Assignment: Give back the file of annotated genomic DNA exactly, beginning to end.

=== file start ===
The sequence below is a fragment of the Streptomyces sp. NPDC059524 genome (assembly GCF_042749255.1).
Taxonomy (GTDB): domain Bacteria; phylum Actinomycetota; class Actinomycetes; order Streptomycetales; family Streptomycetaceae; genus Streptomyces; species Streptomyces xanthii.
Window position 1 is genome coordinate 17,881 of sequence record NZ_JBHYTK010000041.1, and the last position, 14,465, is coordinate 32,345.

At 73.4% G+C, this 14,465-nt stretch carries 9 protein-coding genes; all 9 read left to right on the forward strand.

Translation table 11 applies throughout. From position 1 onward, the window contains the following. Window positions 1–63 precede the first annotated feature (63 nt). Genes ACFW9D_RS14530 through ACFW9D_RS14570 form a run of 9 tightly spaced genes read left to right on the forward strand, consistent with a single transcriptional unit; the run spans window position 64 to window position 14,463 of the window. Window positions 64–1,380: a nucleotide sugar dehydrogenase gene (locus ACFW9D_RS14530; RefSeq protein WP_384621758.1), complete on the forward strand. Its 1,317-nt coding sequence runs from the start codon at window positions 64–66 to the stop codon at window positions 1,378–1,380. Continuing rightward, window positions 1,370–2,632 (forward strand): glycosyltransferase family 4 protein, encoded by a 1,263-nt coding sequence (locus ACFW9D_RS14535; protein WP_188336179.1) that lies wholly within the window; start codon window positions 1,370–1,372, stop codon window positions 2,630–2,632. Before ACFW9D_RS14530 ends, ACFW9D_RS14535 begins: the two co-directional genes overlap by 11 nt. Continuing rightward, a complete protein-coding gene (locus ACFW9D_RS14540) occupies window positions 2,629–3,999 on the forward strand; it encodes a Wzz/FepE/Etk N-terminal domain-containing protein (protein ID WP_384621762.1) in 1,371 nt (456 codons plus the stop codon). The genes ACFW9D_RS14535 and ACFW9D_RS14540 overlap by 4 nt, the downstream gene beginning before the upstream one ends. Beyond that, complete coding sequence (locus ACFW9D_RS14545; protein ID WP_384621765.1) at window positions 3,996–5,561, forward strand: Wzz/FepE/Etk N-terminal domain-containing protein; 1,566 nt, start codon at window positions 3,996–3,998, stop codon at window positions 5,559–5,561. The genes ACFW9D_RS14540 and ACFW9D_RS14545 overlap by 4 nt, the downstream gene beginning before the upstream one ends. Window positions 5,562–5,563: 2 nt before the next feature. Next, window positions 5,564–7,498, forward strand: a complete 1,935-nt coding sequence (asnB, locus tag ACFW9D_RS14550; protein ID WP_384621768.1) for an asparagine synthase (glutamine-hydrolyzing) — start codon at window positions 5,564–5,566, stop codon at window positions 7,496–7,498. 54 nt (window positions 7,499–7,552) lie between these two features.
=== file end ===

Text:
The sequence below is a fragment of the Streptomyces sp. NPDC059524 genome (assembly GCF_042749255.1).
Taxonomy (GTDB): domain Bacteria; phylum Actinomycetota; class Actinomycetes; order Streptomycetales; family Streptomycetaceae; genus Streptomyces; species Streptomyces xanthii.
Window position 1 is genome coordinate 17,881 of sequence record NZ_JBHYTK010000041.1, and the last position, 14,465, is coordinate 32,345.

At 73.4% G+C, this 14,465-nt stretch carries 9 protein-coding genes; all 9 read left to right on the forward strand.

Translation table 11 applies throughout. From position 1 onward, the window contains the following. Window positions 1–63 precede the first annotated feature (63 nt). Genes ACFW9D_RS14530 through ACFW9D_RS14570 form a run of 9 tightly spaced genes read left to right on the forward strand, consistent with a single transcriptional unit; the run spans window position 64 to window position 14,463 of the window. Window positions 64–1,380: a nucleotide sugar dehydrogenase gene (locus ACFW9D_RS14530; RefSeq protein WP_384621758.1), complete on the forward strand. Its 1,317-nt coding sequence runs from the start codon at window positions 64–66 to the stop codon at window positions 1,378–1,380. Continuing rightward, window positions 1,370–2,632 (forward strand): glycosyltransferase family 4 protein, encoded by a 1,263-nt coding sequence (locus ACFW9D_RS14535; protein WP_188336179.1) that lies wholly within the window; start codon window positions 1,370–1,372, stop codon window positions 2,630–2,632. Before ACFW9D_RS14530 ends, ACFW9D_RS14535 begins: the two co-directional genes overlap by 11 nt. Continuing rightward, a complete protein-coding gene (locus ACFW9D_RS14540) occupies window positions 2,629–3,999 on the forward strand; it encodes a Wzz/FepE/Etk N-terminal domain-containing protein (protein ID WP_384621762.1) in 1,371 nt (456 codons plus the stop codon). The genes ACFW9D_RS14535 and ACFW9D_RS14540 overlap by 4 nt, the downstream gene beginning before the upstream one ends. Beyond that, complete coding sequence (locus ACFW9D_RS14545; protein ID WP_384621765.1) at window positions 3,996–5,561, forward strand: Wzz/FepE/Etk N-terminal domain-containing protein; 1,566 nt, start codon at window positions 3,996–3,998, stop codon at window positions 5,559–5,561. The genes ACFW9D_RS14540 and ACFW9D_RS14545 overlap by 4 nt, the downstream gene beginning before the upstream one ends. Window positions 5,562–5,563: 2 nt before the next feature. Next, window positions 5,564–7,498, forward strand: a complete 1,935-nt coding sequence (asnB, locus tag ACFW9D_RS14550; protein ID WP_384621768.1) for an asparagine synthase (glutamine-hydrolyzing) — start codon at window positions 5,564–5,566, stop codon at window positions 7,496–7,498. 54 nt (window positions 7,499–7,552) lie between these two features.